The joy of travelling is one that can’t be explained until you have experienced it yourself; that being said – some experiences can be particularly memorable and some, not so much. If we are to be specific, some of the joy also comes from visiting that which is fairly unexplored. Underrated and unique, there is more to OMAN than meets the eye. Our cause for its worthiness, below-
Sultanate of Oman: Feel and Vibe
Its balmy breezes are particularly pleasant during the colder months of November, December, January and February (a note to remember when booking your tickets through Oman Air). Evocative of a different vibe than you’d expect at most Arab countries, this vibe is perceived as peaceful, warm and welcoming.
Where to Stay: Cities and Hotels
Muscat (the capital of Oman), Salalah, Seeb and Sur are the country’s most popular cities; their charm lies in undiscovered terrain, beautiful palaces (those glorious domes and minarets) and museums as well as traditional souqs. There are many places to consider staying at, here – for instance, the Silfawy Boutique Hotel to experience its water-taxi services, the Deserts Night Camp (a luxurious tent-like cottage set up in the sands to give you a taste of the ‘sheikh’ life without the discomforts felt by the yesteryear Bedouin), and Turtle Beach Resort to walk on the beach and watch green turtles scuttle over the shores. For a comfortable albeit luxurious stay, the Grand Hyatt Muscat is a suitable pick.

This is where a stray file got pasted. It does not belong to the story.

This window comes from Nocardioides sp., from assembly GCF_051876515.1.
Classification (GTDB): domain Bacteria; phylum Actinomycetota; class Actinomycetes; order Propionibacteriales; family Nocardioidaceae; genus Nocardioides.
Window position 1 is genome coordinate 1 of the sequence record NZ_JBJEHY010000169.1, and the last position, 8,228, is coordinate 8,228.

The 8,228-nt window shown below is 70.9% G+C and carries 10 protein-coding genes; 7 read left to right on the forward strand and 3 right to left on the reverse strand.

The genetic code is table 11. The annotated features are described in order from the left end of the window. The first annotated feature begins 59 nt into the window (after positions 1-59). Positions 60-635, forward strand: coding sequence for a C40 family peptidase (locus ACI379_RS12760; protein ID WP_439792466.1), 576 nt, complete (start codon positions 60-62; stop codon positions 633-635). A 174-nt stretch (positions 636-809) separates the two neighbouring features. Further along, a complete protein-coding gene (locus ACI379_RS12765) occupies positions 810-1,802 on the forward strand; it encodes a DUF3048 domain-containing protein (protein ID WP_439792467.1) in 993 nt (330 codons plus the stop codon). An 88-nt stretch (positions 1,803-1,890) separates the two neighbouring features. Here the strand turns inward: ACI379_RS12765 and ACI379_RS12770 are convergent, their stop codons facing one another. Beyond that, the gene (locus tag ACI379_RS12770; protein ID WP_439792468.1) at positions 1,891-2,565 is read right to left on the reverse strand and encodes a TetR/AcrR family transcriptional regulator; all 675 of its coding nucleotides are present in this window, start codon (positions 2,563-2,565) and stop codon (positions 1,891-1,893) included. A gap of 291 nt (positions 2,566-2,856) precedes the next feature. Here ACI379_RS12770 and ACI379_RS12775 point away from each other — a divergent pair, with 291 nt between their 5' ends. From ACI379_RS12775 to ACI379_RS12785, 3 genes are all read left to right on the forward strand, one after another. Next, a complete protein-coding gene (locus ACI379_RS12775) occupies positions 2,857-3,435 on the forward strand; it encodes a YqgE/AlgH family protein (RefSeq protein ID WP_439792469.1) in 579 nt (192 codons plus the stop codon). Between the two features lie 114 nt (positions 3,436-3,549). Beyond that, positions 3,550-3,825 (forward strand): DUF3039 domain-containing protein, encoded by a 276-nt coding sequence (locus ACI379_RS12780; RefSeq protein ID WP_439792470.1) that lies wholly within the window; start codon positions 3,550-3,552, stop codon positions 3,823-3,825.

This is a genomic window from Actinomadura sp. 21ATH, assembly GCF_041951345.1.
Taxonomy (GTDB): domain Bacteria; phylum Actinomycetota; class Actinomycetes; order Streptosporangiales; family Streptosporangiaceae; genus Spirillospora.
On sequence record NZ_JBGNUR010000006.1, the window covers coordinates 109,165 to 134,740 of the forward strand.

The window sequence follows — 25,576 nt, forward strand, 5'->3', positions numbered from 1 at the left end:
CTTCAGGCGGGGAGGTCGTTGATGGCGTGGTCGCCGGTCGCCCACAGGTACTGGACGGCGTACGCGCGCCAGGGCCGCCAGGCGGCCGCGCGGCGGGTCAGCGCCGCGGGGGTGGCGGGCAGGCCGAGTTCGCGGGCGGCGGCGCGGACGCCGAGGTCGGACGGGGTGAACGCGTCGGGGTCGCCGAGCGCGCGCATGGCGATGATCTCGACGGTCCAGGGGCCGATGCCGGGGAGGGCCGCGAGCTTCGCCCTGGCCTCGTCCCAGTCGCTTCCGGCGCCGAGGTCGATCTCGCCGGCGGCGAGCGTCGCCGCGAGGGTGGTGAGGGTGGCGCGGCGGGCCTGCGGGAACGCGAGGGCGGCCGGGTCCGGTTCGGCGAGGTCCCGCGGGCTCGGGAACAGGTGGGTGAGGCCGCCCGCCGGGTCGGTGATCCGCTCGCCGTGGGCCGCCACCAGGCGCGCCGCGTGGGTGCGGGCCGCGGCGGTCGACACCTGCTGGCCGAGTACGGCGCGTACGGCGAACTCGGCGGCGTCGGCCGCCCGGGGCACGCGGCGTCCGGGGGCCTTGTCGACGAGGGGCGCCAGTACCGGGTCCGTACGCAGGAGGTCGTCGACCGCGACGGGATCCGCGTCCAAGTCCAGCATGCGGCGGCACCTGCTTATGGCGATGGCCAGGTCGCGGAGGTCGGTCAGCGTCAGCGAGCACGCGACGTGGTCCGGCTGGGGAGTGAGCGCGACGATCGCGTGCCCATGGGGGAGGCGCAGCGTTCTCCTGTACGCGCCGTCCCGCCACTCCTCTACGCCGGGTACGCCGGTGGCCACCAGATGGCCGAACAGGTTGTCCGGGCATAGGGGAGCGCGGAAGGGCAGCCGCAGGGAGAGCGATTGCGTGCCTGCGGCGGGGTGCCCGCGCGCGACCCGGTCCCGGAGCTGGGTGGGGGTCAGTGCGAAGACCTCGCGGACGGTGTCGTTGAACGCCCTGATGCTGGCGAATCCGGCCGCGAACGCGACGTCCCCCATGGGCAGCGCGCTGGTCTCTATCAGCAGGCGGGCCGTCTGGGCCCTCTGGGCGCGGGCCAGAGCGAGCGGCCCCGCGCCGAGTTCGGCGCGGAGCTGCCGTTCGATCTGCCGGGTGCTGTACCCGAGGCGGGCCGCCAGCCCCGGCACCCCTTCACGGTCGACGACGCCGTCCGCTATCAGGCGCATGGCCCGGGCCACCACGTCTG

What to See: Monuments and Must-visit Places
Our top recommendations are: Bayt Al Zubair, Bahla Fort, Grand Mosque, Jebel Shams, Kumzar Fishing Village, Musandam Peninsula, and the Sultan’s Palace. Bahla Fort is a beautiful sandstone fortress (a UNESCO World Heritage Site) whose expanses one should explore and tread on foot; take a moment to revel in its history and craft of pottery. Jebel Shams (as its name suggests; Shams is Arabic for Sun, it is called ‘Mountain of the Sun’) is Oman’s highest mountain giving one a spectacular view of Wadi Ghul (the Grand Canyon of Arabia) from the top. Kumzar Fishing Village will give you a glimpse into the lives of the locals and fisher folks; while sunbathing by the blue waters of Musandam Peninsula will surely soothe your weary soul.
What to Eat: Food and Drink
There is much to be said of the Omani cuisine; rich in spices, bordering on dry to somewhat simple – their fare is still both delicious and hearty. Indulge in their Kahwa (an aromatic coffee blended with cardamom spice), grilled kebabs and saffron rice, date-made cakes and puddings; and of course, the typical Arabic fare (Baba Ghanoush, Falafel, Shawarma).
What to Take Back: Experiences and Souvenirs
A hearty helping of their traditional spices (bought in sealed boxes or packets, of course); carpets and rugs; incense-burners (look out for those particularly artistically decorated ones); silver daggers to adorn your walls perhaps (Khanjar); and gold (should their jewellery designs appeal to your liking).